Cheating: It violates University policy, you don't do it. Cheating is defined as representing all or part of someones elses work as your own. While you are certainly encouraged to seek the advice of others in this class on assignments, the work you hand in should represent your own efforts. Violation of this rule will be dealt with according to University policy. COPYING programs from the web or any other source and presenting it as your own work is a SERIOUS offense and will be dealt with accordingly. If you are really stuck on a problem, come see the instructor!

Some useful links for this class:

LC-3 Simulator
LC-3 Manual
IEEE floating point standard from wikipedia
The von Neumann Model
The Harvard Model (a non von Neumann model)

Lab Assignments

Submitting assignments:

In general, unless a particular lab assignment gives different instructions, whenever a lab asks you to write or modify a program, you should hand in a hardcopy of that code.

When you hand in your hardcopy, make sure the individual elements appear in the same order as in the assignment. 


All code MUST begin with a heading (comment) that includes your first name, last name, student ID, and assignment number, class) as in

 /*      First Name : Bill
          Last Name: Jones
          ID: 76111
          Assignment #1
          COSC 221


Handwritten assignments will not be accepted.
Failure to  make this the first thing I see when grading your homework will result in a 10% penalty. Programs should employ descriptive variable names, all methods should be commented; specifically every program must include a program description after the heading specified above. Failure to include a description will result in a 10% penalty.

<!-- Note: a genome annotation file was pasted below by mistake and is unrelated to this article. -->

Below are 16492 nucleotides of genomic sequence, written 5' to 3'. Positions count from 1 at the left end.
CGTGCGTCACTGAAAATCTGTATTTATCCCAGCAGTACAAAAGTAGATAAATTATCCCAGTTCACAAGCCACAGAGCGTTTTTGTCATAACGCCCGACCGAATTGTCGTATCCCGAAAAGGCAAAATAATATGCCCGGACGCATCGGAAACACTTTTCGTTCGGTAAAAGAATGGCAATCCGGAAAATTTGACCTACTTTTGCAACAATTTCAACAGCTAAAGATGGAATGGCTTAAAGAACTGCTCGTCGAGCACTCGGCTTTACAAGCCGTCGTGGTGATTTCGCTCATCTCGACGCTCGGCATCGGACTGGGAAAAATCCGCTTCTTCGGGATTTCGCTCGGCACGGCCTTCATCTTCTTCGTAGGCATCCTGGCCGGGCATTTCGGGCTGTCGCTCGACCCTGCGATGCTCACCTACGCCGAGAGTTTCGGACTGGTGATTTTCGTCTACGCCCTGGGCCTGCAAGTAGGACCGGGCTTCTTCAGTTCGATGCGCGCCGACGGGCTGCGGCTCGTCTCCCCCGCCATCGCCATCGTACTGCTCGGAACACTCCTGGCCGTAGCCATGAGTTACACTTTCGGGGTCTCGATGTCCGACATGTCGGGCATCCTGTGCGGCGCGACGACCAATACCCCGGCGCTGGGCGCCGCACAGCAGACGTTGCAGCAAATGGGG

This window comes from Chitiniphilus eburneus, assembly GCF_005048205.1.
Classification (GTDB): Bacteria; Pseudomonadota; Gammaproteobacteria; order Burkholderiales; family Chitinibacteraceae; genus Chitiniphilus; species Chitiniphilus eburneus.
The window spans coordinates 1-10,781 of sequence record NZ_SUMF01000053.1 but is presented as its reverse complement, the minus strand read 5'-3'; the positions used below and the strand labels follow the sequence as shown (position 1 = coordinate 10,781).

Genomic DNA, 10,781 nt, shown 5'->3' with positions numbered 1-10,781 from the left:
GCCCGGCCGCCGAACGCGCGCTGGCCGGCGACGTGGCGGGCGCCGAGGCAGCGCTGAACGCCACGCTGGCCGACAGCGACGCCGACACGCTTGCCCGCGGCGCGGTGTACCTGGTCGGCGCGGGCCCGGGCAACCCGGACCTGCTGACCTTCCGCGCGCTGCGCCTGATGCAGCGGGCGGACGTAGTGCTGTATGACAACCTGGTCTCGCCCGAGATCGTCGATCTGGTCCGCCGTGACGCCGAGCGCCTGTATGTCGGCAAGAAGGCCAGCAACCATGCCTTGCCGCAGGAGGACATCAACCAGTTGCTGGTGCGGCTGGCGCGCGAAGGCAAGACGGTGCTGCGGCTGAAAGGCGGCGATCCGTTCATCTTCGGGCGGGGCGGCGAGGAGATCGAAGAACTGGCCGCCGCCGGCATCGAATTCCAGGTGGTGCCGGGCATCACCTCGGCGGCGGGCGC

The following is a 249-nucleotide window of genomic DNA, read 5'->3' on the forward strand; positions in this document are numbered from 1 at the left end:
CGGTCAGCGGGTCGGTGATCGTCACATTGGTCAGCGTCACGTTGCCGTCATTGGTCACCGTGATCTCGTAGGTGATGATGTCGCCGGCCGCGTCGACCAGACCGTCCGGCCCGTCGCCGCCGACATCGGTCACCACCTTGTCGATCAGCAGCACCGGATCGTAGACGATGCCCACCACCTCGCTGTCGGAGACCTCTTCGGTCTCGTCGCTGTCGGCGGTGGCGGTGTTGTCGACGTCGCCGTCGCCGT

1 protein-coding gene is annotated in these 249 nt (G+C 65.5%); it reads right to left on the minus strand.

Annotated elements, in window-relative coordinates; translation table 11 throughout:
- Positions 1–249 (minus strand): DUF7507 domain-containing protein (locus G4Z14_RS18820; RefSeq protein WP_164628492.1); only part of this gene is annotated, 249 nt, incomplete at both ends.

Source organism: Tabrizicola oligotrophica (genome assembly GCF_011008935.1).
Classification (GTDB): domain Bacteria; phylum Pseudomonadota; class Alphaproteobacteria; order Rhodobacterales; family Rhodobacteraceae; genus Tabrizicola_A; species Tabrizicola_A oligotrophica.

The homework exercises(not to be handed in). Do these as you can!:

  1. HW 1 
  2. HW 2   and Problems 2.1 through 2.11 at end of chapter 2
  3. HW 3 
  4. HW 4 
  5. HW 5  and Problems 3.13, 3.14, 3.15, 3.16, 3.22 , 3.23 at the end of chapter 3
  6. HW 6
  7. HW 7 
  8. HW 8
  9. HW 9 
  10. HW 10 
  11. HW 11
The programming assignments (due dates are given above):
  1. Program 1 Wednesday Feb 19
  2. Program 2 Monday March 9
  3. Program 3 Monday March 30
  4. Program 4 Wednesday April 8

FINAL EXAM Monday April 27 from 1:30PM-3:00PM  

 LC-3 online Simulator

NEWS (check this frequently, as I will post updates here):
Chapter 2
    Video Chapter 2 - 1
    Video Chapter 2 - 2
    Video Chapter 2 - 3
Chapter 3
    Video Chapter 3-1 (Demorgan's Law and Universal Gates)
    Video Chapter 3-2 (Decoders, MUXes, Adders)
    Video Chapter 3-3 (Sum of Product and Product of Sums)
    Video Chapter 3-4 (SR and D Latches)
    Video Chapter 3 - Registers and the Structure of Memory
Chapter 4
    Video - The von Neumann model of computation
Chapter 5
    Video - Introduction to Programming on the LC-3
    Video - PC Relative Addressing ( Mem[PC+Offset9] )
    Video - Indirect Addressing ( Mem[Mem[PC+Offset9] ] )